The MacDonald boys playing golf by 18th-century portrait painter Jeremiah Davison.Wikicommons

The Dutch had a similar game played on ice in the 14th century, and another comparable sport was also invented in the Song dynasty well over 1000 years ago. Even the Ancient Romans had a stick and ball game in 100 BCE.

Much in the same way the agricultural revolution popped up in civilisations around the globe, so did golf. It’s like monkeys typing Hamlet: given enough time, every society will invent golf.

The Scottish, however, were uniquely innovative in that they put the hole in the ground.

The sport didn’t really explode in popularity until the end of the 19th century. In 1880 England had 12 golf courses, but by 1914 it had over 1000. Wealthy English and Scottish travellers during this period brought golf to the United States.

What does this have to do with the US?

Golf’s transition from sport to ecological villain is ultimately down to the US.

Now is when I should disclose I am an American. And I’m sorry about that. Deeply, deeply sorry.

The plague of golf courses playing havoc with our environment is our fault. Which is why I feel such a strong obligation to the public to see this “sport” eradicated.

Golf arrived in the US as a sport for the rich coastal elites, but after World War II when (white) people moved en masse to the new suburbs, golf followed.

Technological progress, advances in medicine and a booming post-war economy meant people were living longer, making more money, and retiring younger. For decades golf had been the game of elites, and the emerging white middle class who suddenly owned land and cars and had leisure time wanted to feel rich - so they golfed.

Getty via Canva
A golf course in Florida, one of 40,000 in the US alone.Getty via Canva

Here we are, on a beautiful planet filled with rich biodiversity and beautiful ecosystems that have been torn down and replaced with 40,000 grass wastelands.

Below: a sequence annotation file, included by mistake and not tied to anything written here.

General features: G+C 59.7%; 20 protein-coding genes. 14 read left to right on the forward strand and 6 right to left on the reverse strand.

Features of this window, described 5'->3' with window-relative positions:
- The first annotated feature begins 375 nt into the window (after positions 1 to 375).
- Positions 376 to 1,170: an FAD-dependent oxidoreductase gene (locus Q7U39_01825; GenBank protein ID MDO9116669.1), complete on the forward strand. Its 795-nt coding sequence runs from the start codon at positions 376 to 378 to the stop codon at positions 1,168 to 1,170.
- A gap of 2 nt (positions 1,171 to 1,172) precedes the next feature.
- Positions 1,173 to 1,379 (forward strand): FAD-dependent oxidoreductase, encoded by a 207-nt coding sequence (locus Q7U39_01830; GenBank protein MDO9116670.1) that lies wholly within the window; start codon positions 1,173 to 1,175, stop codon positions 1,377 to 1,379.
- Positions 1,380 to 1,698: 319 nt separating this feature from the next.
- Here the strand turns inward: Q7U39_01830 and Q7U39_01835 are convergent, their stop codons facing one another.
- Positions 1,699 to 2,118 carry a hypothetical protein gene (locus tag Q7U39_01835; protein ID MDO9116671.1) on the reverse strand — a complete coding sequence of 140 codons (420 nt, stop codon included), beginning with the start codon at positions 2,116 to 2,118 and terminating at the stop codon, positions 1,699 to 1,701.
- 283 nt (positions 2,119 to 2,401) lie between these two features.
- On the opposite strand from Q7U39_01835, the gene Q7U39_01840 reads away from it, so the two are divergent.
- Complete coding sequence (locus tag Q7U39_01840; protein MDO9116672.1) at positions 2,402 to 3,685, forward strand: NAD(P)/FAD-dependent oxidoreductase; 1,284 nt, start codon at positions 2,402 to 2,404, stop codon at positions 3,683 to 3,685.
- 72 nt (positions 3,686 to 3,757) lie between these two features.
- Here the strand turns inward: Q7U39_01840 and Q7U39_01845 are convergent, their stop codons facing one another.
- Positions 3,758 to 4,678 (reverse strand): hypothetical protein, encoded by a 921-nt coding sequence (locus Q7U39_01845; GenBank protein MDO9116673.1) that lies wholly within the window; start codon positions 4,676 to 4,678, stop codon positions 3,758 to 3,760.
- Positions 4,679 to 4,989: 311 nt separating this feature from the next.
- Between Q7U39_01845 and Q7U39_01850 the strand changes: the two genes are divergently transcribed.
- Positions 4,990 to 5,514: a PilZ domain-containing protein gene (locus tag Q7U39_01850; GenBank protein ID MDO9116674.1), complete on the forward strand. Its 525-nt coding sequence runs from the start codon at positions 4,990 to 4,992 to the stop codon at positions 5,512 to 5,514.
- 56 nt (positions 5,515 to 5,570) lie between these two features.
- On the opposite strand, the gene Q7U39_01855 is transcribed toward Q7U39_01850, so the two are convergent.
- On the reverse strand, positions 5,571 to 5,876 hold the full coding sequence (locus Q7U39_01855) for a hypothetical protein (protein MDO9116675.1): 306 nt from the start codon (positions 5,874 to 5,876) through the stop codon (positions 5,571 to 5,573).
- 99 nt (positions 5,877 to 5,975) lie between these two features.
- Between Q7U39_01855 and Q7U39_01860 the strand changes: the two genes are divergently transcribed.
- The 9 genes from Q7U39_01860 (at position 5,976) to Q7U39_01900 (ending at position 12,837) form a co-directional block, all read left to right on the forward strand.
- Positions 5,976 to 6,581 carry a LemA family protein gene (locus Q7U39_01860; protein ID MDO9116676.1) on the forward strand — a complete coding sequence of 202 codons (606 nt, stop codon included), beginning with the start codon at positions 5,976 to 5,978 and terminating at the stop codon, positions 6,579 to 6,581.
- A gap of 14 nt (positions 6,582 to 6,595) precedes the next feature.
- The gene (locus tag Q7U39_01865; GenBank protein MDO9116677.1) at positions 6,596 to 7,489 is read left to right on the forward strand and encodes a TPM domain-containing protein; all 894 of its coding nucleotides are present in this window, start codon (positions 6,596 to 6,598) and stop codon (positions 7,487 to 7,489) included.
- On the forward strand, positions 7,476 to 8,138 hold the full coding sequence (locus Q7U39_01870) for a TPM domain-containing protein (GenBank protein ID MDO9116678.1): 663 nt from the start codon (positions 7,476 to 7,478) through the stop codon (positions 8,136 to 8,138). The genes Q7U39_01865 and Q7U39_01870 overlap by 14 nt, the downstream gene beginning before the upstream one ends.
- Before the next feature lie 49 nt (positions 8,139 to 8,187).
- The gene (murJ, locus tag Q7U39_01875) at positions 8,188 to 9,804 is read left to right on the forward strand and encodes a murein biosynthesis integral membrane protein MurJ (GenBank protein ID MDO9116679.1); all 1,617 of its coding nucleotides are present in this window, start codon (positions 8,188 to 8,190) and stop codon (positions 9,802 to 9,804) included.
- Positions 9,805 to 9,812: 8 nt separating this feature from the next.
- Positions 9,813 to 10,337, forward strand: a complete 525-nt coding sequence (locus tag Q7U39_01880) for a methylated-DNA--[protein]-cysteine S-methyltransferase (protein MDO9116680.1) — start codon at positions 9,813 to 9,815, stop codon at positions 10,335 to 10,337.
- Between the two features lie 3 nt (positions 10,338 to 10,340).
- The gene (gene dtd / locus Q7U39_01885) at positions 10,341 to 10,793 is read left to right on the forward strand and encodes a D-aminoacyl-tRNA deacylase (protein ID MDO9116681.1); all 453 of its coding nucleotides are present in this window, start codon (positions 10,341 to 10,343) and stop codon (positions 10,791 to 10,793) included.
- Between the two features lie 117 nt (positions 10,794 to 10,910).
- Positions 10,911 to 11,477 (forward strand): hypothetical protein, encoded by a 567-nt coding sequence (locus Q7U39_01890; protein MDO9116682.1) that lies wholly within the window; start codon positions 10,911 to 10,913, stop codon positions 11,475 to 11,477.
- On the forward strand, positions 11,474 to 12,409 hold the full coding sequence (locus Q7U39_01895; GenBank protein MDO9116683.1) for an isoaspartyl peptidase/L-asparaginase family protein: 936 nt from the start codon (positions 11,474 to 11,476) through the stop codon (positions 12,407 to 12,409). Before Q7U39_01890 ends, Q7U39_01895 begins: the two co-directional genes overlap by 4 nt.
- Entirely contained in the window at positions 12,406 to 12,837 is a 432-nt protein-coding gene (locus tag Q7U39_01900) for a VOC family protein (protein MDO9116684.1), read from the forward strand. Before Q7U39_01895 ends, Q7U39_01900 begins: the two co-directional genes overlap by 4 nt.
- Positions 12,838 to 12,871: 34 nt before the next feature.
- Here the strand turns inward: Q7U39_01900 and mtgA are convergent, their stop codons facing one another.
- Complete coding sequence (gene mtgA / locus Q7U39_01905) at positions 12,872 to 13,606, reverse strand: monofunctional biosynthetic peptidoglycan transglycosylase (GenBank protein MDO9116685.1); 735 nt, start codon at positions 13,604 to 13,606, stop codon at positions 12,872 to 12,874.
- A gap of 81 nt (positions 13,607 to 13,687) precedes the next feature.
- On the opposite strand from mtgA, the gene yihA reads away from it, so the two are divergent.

The game that exploded in popularity as a symbol of middle class success now symbolises waste, excess, and inequality. Golf is quite literally a waste of space. People are homeless and hungry in the same cities where a privileged few whack little balls across the land that could house and feed thousands.

The game that exploded in popularity as a symbol of middle class success now symbolises waste, excess, and inequality.

Golf celebrates the wastage of resources and degradation of nature for the benefit of the select few who can afford it.

The ice sheets are melting, the oceans are rising, global temperatures are increasing, and species are going extinct. Actual nature is collapsing but maybe the golfers aren’t noticing because the view from their astroturf looks just fine.

The 20th century is over. It’s time we, as a society, admit that golf was a bad idea and move on.

**Abbie Richards is a science communicator who discusses climate and misinformation. She's currently studying her MSc in climate at Wageningen University and Research in the Netherlands, and is a research fellow at the__Accelerationism Research Consortium.**

Twitter: @abbieasr | Instagram: @abbiesr | TikTok: @Tofology